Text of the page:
Most people get a thrill out of buying a business whether it be to expand their existing empires or as a stand-alone operation. Thrills aside it’s an investment so like any other, whether real estate, shares or traditional business, it is never totally risk-free. That said, our experience says it’s unwise to be tentative and overly risk-averse. Instead, go for the business you want and offer to buy the business on ‘creative terms’.
So, you have finally settled on an online business you’re really interested in acquiring. You’ve done your due diligence, meticulously analysed the net profit figures, and thought through the rightness of the ‘fit’. It all seems good and you’re ready to go ahead. Now it’s a matter of negotiating and deal structuring. This is the most critical part. How many times have you seen institutional investments and acquisitions go wrong? Even the most seasoned make mistakes so while it’s a time for excitement it’s not a time to become overly emotionally-invested in the acquisition. Be crystal clear on the value you are placing on the business…this should be on the basis of its analysed profitability and potential.
Get to know the seller
Good negotiation produces a win-win settlement in which both you and the seller come away with what you need. Understanding what the seller wants, including the reasons for selling at the present time, the seller’s valuation and reasons underpinning it, and the payment timeline wanted by the seller, are all critical to your effective negotiation.
Building trust with the seller is vital. Assuming you are acquiring an established business with a record of profitability and on a growth trajectory (and, if not, why are you buying it?), then the seller will have authentic reasons for the sale which are important to understand. Assuming, also, that you are looking at a high six or seven-figure purchase price, then the way the deal is structured is vitally important to its success and you should go to the negotiating table fully understanding what you want to achieve.
For obvious reasons it will almost certainly be in your interests to negotiate only a partial up-front payment. It would be unusual for a seller to agree to a 40% delayed payment, but withholding up to 30% until an agreed final settlement date is common. This is technically a form of balloon payment ‘loan’ as the seller continues their equity investment during an agreed period, characteristically only a few months, during which the seller continues to provide expertise, advice and training. It also enables testing of external relationships and links on which the business depends and which are supposedly being transferred with the business.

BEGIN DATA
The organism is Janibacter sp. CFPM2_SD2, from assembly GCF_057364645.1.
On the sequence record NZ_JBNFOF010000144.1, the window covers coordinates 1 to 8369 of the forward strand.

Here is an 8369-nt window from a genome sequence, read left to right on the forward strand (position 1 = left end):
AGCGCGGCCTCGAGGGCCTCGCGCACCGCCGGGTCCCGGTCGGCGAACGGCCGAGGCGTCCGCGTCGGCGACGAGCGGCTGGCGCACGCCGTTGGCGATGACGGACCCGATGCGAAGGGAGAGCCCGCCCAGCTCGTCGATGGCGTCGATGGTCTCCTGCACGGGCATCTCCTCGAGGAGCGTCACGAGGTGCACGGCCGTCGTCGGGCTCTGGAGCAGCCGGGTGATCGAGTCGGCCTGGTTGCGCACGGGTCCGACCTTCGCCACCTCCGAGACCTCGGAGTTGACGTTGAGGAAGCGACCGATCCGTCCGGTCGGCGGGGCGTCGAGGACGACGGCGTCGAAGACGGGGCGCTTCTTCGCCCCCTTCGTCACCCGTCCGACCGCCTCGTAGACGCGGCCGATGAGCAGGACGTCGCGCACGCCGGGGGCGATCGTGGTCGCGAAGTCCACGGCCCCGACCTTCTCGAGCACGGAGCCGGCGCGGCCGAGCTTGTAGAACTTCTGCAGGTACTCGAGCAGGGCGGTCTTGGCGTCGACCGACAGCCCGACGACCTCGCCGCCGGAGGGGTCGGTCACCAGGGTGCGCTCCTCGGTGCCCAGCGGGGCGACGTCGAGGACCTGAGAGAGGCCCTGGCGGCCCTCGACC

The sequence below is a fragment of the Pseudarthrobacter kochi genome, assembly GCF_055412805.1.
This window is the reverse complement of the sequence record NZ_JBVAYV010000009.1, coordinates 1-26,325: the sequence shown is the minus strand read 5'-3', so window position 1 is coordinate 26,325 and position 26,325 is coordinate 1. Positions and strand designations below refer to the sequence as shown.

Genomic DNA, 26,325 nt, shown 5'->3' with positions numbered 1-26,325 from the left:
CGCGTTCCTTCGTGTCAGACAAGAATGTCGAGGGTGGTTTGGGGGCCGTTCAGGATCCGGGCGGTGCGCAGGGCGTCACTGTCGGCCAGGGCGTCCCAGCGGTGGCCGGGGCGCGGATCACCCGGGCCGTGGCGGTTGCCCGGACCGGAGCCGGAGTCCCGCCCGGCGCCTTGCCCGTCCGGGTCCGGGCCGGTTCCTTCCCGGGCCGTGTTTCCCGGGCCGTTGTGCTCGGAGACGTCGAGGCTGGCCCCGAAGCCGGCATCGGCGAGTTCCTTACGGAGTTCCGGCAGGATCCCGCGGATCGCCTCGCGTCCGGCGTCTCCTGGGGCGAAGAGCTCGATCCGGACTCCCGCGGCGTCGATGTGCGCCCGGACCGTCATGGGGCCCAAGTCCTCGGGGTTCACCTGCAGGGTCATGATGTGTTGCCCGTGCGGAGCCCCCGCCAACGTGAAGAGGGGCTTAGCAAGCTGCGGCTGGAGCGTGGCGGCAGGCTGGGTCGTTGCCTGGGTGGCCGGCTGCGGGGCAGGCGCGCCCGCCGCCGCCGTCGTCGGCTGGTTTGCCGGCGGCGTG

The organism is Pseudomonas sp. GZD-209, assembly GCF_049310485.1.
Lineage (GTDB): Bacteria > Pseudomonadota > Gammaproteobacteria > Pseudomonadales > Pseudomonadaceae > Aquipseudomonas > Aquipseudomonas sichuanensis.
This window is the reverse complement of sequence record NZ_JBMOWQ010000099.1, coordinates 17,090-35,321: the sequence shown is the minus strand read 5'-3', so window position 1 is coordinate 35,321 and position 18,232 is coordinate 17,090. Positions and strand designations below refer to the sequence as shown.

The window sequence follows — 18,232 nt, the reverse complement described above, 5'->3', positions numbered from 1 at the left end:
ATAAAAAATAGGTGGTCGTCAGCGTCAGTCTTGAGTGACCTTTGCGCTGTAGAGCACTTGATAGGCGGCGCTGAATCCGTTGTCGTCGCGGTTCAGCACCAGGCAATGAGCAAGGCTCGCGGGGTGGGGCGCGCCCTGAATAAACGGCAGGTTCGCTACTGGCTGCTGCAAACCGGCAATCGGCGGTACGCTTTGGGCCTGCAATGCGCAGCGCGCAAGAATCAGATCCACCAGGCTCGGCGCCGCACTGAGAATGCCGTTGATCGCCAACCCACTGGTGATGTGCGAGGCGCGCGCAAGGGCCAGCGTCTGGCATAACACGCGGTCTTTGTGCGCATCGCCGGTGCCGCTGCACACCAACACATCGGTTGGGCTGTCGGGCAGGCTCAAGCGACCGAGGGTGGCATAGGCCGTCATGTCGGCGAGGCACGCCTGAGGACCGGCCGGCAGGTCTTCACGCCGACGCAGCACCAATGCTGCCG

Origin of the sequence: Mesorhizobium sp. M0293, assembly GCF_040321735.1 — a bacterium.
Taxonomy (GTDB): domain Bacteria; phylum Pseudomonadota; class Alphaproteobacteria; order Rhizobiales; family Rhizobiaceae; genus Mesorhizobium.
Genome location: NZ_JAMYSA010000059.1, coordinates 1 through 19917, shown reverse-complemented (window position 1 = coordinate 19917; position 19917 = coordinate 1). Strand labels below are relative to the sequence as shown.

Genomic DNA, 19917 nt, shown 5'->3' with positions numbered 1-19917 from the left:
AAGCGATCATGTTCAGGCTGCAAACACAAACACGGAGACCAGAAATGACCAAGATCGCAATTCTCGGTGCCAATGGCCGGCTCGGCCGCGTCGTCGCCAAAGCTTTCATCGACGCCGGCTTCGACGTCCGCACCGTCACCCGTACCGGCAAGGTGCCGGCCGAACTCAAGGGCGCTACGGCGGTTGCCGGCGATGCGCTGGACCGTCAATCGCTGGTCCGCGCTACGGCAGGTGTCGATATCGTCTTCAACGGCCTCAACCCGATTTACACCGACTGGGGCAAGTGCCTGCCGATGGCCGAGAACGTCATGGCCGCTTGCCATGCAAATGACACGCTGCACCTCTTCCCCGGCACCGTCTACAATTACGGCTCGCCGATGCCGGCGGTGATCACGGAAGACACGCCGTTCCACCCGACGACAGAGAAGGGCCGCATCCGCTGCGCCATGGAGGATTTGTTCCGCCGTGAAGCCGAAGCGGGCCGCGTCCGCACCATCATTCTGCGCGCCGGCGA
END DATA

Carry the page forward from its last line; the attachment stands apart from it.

The Earn-out Agreement
A more complex form of temporary ‘seller retained equity’ is an Earn-out agreement. For substantial businesses with a high six-figure or higher purchase price, this form of arrangement may be essential to negotiate. (Ongoing seller retained equity arrangements are different altogether and are used to enable a mutually desired continued involvement of the seller in the business over the long term.)
So, what is an Earn-out and how does it work? Essentially it involves a partial upfront payment at the time of transfer to the buyer. The proportion of upfront compared to delayed payment is subject to negotiation, but around 70% is a general guide. The remaining 30% is then paid in instalments according to negotiated performance criteria such as achieving the seller’s predicted milestones, or minimum monthly profit projections.
To illustrate with a simplified example. You have agreed to purchase an online business for $300,000, based on an audited net profit averaging $10,000 per month. In real terms the monthly profit figure could be seasonal rather than regular, and this would be factored in to the agreement. But for simplicity here let’s assume a regular monthly net profit. It has been agreed that the upfront settlement payment will be $210,000. The remaining $90,000 will be settled on the basis that each month $15,000 will be paid, but entirely contingent on achieving the projected $10,000 net profit in that month. There are any number of possible intricacies, such as no payment being made in a ‘shortfall month’ or more commonly payment on a sliding scale reflecting the percentage of the projected profit actually attained. This entails a higher repayment in a higher performance month.
This may sound complex, particularly if we factor in that the total purchase amount in this scenario could be finalised earlier or later than the approximately 6-months timeframe envisaged for the Earn-out period in the situation described above. In a nifty variation on this approach, some Earn-out agreements fix the time frame itself rather than the instalment amounts, with the effect that if the business fails to perform fully to expectations the final price paid is somewhat lower than initially envisaged and conversely if it performs better then the buyer finally pays a little more in total than initially anticipated. Few buyers would be concerned about this as it is a win-win situation all-round.
Given the complexity of the Earn-out detail to be negotiated, why do it? The advantages for the buyer are immense. Firstly, the obvious one of delaying full payment and the interest costs of investing 100% from settlement day. But more important is securing the self-interest of the seller in actively ensuring that all goes to plan, the projections are achieved or exceeded, and there is a smoothing of any potential bumps created in the transition process while migrating service provider accounts and supplier and client relationships.
While a six-figure or higher business acquisition will always involve a legally binding agreement, at the end of the day if there has been a 100% purchase payment made at the time of transfer then it will be close to impossible in practice to achieve compensation for any shortfall in predicted performance or for any unanticipated hurdles in migrating accounts. Retaining a proportion of the final payout figure provides real leverage to engage the interest of the seller in ensuring the smoothest transition. Leverage beats lawyers hands down.